That means you must seek out quality fall-related safety equipment and keep it in good repair, along with ensuring your workforce understands how to use it.
These two acts alone can strongly contribute to a safer construction site.
Consider the secondary impacts of failing to prioritize safety during your build:
When construction workers must miss shifts due to injury, a ripple effect begins that can affect the entire job.
Temporary workers, usually secured at a premium, must join the team. Union or worker compensation rules might dictate pay for the injured employee while he or she is recovering.
Machine repairs or rework stemming from the incident may be necessary as well.
These costs aren’t always reflected in the job estimate, and running an unnecessarily dangerous site with shoddy equipment can lower worker morale.
Not Taking Proper Care of Tools and Equipment
Preventive maintenance also plays a major role in maintaining a successful construction company.
Contractors who fail to undertake simple preventive maintenance can needlessly keep repair costs high:
Good machine maintenance can help to stave off catastrophic machine failure, which is often a flashpoint for cascading costs.
Losing an important piece of heavy equipment can bring an entire team, and sometimes an entire site, to a standstill.
This in itself is costly, but that doesn’t address the expense of renting or even buying replacement machinery, often at high costs.
Training operators in effective maintenance practices, keeping to OEM (original equipment manufacturer) suggestions, and accurately documenting machine actions and regular services all constitute proper care for your equipment, which often represents a hefty investment for your company.
One way to easily and automatically keep track of machine maintenance is to invest in asset tracking.
Automating this process with a robust and flexible system like GoCodes can provide instant and secure access to maintenance records, warranty tracking, and other data necessary for repair.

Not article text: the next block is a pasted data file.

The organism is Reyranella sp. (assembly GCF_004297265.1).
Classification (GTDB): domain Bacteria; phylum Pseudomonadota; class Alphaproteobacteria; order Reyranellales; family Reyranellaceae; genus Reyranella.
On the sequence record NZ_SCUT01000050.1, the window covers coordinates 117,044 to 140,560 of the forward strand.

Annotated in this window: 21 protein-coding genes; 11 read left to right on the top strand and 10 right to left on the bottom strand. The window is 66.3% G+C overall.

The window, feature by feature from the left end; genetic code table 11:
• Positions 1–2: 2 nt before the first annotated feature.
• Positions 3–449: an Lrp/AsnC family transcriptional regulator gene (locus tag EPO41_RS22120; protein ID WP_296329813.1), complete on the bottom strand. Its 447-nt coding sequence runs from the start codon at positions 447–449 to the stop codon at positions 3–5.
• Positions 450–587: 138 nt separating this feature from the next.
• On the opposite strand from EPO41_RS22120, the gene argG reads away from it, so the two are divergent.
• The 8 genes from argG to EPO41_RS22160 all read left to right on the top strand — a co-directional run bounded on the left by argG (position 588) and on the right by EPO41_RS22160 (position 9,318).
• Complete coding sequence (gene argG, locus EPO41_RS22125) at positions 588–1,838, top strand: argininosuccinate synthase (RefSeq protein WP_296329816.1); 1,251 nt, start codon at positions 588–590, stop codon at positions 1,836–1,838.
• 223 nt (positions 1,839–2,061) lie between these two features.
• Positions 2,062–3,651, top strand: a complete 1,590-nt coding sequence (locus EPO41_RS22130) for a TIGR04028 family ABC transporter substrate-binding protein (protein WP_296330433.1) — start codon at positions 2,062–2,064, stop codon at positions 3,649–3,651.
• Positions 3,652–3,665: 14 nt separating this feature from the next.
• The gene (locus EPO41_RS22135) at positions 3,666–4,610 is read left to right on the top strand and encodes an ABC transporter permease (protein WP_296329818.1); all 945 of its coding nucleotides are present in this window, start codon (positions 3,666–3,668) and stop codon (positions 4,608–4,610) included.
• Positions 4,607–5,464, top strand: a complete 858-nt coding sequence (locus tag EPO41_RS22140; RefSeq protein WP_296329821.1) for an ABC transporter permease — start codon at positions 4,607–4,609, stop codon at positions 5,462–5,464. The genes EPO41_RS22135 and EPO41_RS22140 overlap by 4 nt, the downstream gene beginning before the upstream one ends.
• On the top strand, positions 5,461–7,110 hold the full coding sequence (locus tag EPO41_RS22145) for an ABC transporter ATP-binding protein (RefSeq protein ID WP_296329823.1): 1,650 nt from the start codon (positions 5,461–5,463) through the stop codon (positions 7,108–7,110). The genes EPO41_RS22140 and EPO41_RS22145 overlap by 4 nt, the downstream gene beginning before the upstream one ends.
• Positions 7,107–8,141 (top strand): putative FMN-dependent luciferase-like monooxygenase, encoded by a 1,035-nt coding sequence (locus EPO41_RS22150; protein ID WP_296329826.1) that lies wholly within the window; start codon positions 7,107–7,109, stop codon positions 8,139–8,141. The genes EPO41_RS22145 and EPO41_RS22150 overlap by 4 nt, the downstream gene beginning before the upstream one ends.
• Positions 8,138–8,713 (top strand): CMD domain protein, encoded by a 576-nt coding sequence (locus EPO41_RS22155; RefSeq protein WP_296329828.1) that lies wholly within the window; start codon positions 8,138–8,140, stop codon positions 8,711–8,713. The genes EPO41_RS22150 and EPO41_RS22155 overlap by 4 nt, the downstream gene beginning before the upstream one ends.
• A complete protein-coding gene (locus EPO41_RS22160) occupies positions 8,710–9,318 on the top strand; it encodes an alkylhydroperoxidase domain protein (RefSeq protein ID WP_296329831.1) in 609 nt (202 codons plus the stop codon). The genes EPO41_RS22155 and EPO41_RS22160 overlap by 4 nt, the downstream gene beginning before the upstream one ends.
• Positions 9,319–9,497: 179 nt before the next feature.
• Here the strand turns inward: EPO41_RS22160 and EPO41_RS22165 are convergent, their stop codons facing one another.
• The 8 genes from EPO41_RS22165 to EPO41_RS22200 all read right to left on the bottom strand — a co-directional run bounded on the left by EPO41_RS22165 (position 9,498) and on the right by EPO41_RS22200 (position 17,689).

The GoCodes system enables you to see when each of your tools or items in your fleet were last serviced, along with any notes about their quirks and characteristics to monitor.
The easy-to-scan QR app embedded in the GoCodes tag– which can attach to almost any material and weather all sorts of conditions–will also reveal the item’s chain of custody, serial number, and GPS location.
The system stores information in the cloud, which means it’s accessible to whoever is authorized to see it on a 24-hour basis.
This data, which is easily tailored to your company or current project, can help to prove compliance, establish ownership, and boost efficiency.
Everyone makes mistakes, and learning from them can help make you a better contractor.
Avoiding underbids or making incorrect construction project estimates are key to establishing a strong economic foundation for your project, as well as your company.
Finding quality subcontractors might prove more expensive initially, but this is preferable to harming your reputation or conducting expensive rework.
Additionally, contractors should not ignore the importance of their construction site.
And finally, the daily task of taking care of tools and equipment is a must to prevent any number of mistakes as a contractor or a business owner.